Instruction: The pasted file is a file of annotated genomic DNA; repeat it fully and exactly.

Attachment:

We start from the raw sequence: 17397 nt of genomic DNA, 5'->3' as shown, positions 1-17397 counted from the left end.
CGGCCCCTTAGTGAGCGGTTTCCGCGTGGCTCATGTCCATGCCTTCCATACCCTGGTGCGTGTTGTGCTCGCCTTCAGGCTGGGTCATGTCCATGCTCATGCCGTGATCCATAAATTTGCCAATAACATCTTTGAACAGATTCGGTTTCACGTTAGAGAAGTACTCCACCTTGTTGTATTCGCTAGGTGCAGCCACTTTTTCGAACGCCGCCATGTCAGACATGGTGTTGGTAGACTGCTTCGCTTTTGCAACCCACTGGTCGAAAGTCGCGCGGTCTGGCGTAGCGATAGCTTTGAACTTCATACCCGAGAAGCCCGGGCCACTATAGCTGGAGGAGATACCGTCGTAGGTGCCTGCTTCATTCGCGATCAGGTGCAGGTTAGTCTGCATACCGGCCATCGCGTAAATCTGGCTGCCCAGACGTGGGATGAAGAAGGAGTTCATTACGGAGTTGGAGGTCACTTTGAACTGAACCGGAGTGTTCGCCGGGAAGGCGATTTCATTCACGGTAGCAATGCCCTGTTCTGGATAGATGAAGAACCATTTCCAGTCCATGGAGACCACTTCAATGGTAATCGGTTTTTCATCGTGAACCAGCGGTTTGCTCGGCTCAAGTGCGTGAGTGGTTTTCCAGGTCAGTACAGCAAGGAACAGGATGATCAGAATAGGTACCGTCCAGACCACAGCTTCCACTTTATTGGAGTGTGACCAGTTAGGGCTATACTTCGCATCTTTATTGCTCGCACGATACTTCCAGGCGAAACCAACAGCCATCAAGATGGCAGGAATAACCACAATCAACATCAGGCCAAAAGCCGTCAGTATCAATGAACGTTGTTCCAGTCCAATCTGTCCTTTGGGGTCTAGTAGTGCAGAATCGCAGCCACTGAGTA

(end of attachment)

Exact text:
We start from the raw sequence: 17397 nt of genomic DNA, 5'->3' as shown, positions 1-17397 counted from the left end.
CGGCCCCTTAGTGAGCGGTTTCCGCGTGGCTCATGTCCATGCCTTCCATACCCTGGTGCGTGTTGTGCTCGCCTTCAGGCTGGGTCATGTCCATGCTCATGCCGTGATCCATAAATTTGCCAATAACATCTTTGAACAGATTCGGTTTCACGTTAGAGAAGTACTCCACCTTGTTGTATTCGCTAGGTGCAGCCACTTTTTCGAACGCCGCCATGTCAGACATGGTGTTGGTAGACTGCTTCGCTTTTGCAACCCACTGGTCGAAAGTCGCGCGGTCTGGCGTAGCGATAGCTTTGAACTTCATACCCGAGAAGCCCGGGCCACTATAGCTGGAGGAGATACCGTCGTAGGTGCCTGCTTCATTCGCGATCAGGTGCAGGTTAGTCTGCATACCGGCCATCGCGTAAATCTGGCTGCCCAGACGTGGGATGAAGAAGGAGTTCATTACGGAGTTGGAGGTCACTTTGAACTGAACCGGAGTGTTCGCCGGGAAGGCGATTTCATTCACGGTAGCAATGCCCTGTTCTGGATAGATGAAGAACCATTTCCAGTCCATGGAGACCACTTCAATGGTAATCGGTTTTTCATCGTGAACCAGCGGTTTGCTCGGCTCAAGTGCGTGAGTGGTTTTCCAGGTCAGTACAGCAAGGAACAGGATGATCAGAATAGGTACCGTCCAGACCACAGCTTCCACTTTATTGGAGTGTGACCAGTTAGGGCTATACTTCGCATCTTTATTGCTCGCACGATACTTCCAGGCGAAACCAACAGCCATCAAGATGGCAGGAATAACCACAATCAACATCAGGCCAAAAGCCGTCAGTATCAATGAACGTTGTTCCAGTCCAATCTGTCCTTTGGGGTCTAGTAGTGCAGAATCGCAGCCACTGAGTA